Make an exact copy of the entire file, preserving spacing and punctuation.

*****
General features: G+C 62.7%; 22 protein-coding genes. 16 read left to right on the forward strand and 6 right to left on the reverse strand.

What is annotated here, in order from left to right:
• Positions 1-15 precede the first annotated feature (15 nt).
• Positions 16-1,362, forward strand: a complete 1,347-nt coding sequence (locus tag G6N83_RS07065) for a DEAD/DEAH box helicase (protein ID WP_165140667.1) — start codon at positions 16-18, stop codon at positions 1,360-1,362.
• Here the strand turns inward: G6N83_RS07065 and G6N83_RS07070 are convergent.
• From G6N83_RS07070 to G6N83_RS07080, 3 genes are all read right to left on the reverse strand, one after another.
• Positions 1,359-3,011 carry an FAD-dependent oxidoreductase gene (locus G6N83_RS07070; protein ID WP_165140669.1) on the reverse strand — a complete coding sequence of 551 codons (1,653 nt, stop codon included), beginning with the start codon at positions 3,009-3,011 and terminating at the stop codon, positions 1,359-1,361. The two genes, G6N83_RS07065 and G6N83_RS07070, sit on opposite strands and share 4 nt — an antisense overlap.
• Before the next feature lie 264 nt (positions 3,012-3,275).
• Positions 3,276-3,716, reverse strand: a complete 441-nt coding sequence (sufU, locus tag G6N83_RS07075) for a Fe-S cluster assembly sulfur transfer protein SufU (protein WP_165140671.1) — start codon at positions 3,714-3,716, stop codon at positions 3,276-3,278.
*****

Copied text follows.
General features: G+C 62.7%; 22 protein-coding genes. 16 read left to right on the forward strand and 6 right to left on the reverse strand.

What is annotated here, in order from left to right:
• Positions 1-15 precede the first annotated feature (15 nt).
• Positions 16-1,362, forward strand: a complete 1,347-nt coding sequence (locus tag G6N83_RS07065) for a DEAD/DEAH box helicase (protein ID WP_165140667.1) — start codon at positions 16-18, stop codon at positions 1,360-1,362.
• Here the strand turns inward: G6N83_RS07065 and G6N83_RS07070 are convergent.
• From G6N83_RS07070 to G6N83_RS07080, 3 genes are all read right to left on the reverse strand, one after another.
• Positions 1,359-3,011 carry an FAD-dependent oxidoreductase gene (locus G6N83_RS07070; protein ID WP_165140669.1) on the reverse strand — a complete coding sequence of 551 codons (1,653 nt, stop codon included), beginning with the start codon at positions 3,009-3,011 and terminating at the stop codon, positions 1,359-1,361. The two genes, G6N83_RS07065 and G6N83_RS07070, sit on opposite strands and share 4 nt — an antisense overlap.
• Before the next feature lie 264 nt (positions 3,012-3,275).
• Positions 3,276-3,716, reverse strand: a complete 441-nt coding sequence (sufU, locus tag G6N83_RS07075) for a Fe-S cluster assembly sulfur transfer protein SufU (protein WP_165140671.1) — start codon at positions 3,714-3,716, stop codon at positions 3,276-3,278.